I replied in the nrf51822 thread. Yes I managed to make it work like the original with BLE stack. And using the wonderful Cypress Proc BLE solution including capsense and lots of goodies . Cypress really rocks! I love them.
The current consumption was lowered to 200uA without being connected and 700uA connected. Those numbers include LEDs current consumption and other blocks like touch sensing.
I'll get back with more updates when it's finished.
@Koresh said in Button size radionode:
@chbla Thank you for your attention to this project. The project button size node with extension is improved version of these project. So those project implements all of features. Moreover last week I ordered improved version of those pcb. If you do not need extention you can just cut it. I plan to place order in the local factory in a week. So if you want I can make some boards without battery holder and extra sensors.
Thanks! I found it meanwhile great work
@GLAB No worries, was in a similar situation.. My perspective was on what the Node could be made to provide, not what could be done within Domoticz to address the requirement - eg Had heard of Dummy counters but had no experience nor understood their purpose, nor had ever used scripts.
I had been sending a logical ON/OFF as well as a cumulative total from the Node and hit the same hair-pulling scenario as yourself.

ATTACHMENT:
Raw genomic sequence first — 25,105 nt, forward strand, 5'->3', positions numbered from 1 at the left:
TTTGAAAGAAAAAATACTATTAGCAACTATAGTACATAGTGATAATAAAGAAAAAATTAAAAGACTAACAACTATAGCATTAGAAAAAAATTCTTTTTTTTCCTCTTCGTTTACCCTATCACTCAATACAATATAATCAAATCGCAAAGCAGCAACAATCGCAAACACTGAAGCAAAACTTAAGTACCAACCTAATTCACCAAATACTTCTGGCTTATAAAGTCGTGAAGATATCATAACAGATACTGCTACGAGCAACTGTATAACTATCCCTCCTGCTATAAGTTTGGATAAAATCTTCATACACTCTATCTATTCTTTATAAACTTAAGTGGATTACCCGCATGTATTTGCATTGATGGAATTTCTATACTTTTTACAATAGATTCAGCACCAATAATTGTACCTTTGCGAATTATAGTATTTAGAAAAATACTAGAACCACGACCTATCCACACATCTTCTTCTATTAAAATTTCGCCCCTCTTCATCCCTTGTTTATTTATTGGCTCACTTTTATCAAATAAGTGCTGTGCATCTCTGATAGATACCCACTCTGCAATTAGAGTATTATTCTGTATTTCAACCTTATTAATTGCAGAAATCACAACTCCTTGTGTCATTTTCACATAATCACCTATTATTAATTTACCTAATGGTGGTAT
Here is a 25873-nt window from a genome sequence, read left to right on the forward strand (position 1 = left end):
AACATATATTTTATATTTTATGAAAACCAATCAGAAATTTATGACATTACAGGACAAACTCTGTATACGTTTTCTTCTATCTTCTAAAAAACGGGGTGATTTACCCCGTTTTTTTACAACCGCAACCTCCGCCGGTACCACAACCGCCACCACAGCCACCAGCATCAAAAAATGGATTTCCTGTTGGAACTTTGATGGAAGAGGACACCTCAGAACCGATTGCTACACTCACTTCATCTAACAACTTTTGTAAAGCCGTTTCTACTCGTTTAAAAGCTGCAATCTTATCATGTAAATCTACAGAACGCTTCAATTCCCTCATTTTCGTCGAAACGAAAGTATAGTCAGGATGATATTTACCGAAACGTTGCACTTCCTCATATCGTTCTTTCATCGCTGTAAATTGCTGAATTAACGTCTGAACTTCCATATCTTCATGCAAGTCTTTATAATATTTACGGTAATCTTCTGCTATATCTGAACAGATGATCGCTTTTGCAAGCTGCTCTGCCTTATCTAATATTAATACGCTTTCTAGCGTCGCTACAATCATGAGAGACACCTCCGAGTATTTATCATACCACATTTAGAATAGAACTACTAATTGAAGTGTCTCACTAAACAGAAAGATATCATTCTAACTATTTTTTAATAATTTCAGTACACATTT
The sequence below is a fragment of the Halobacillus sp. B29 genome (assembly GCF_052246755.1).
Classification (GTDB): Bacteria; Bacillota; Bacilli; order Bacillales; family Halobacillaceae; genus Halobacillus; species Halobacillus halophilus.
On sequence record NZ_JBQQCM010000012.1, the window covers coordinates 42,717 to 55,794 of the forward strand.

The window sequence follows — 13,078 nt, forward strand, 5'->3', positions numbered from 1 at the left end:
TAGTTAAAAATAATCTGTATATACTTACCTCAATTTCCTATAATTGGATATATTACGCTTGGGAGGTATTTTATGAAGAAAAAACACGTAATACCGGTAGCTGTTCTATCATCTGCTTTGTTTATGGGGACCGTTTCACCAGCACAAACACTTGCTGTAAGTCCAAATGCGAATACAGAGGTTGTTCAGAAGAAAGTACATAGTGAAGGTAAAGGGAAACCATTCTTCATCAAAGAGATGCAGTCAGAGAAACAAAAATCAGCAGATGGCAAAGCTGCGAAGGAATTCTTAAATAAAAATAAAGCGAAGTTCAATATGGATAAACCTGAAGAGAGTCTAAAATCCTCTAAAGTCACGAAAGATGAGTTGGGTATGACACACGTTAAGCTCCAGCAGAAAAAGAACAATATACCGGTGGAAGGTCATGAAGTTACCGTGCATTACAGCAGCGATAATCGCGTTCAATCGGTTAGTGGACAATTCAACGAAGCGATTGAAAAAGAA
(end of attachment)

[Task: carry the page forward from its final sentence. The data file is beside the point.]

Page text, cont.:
Now only the ON/OFF is sent and the short script makes the transposition within Domoticz to a dummy meter (I think kWhr) using the internal clock in Domoticz.
@kalina, Thanks. So it will not work for my configuration. Wall switch (push button) is already installed. No possibilities to draw more electrical wires.
Moreover, if i put the board near the light, i have just the Neutral and the return wire from the wall switch. No Live wire to power on the mysensors board.
I think in my ase the best way is to manage everything in my garage in the electrical main board where all the wires are mapped. I can get L + N for mysensors power supply. And i can continue to reuse the original wall switch independently of the Mysensors board.
I studied a little bit more this part of the circuit and it's a standard self oscillating flyback converter or a ringing choke converter as others call it. Indeed it provides the most compact solution for space constrained designs. But all of this comes at a cost: it's difficult to obtain a stable circuit and it has to be tuned by trial and error - at least this is what the literature says.
I'm not a switching power supplies expert here(even though I want to learn more about SMPS's in general but my time is limited for now) but I've come to a conclusion: it's difficult to tune this or to change the existing circuit to accommodate the mysensors circuits power requirements. I tried various combinations using sleep schemes and to change the flyback converter components as other mentioned in the mysensors forum and indeed I can power up my custom design that is presented in this thread BUT it's NOT STABLE. From time to time the switching transistor(mje13003) burns out and this is because I removed the resistor placed at the input of this power supply - near the bridge rectifier and replaced it with a wire(this is not the same resistor as @Lukaspp replaced from the base of the transistor which is the startup resistor for the flyback converter).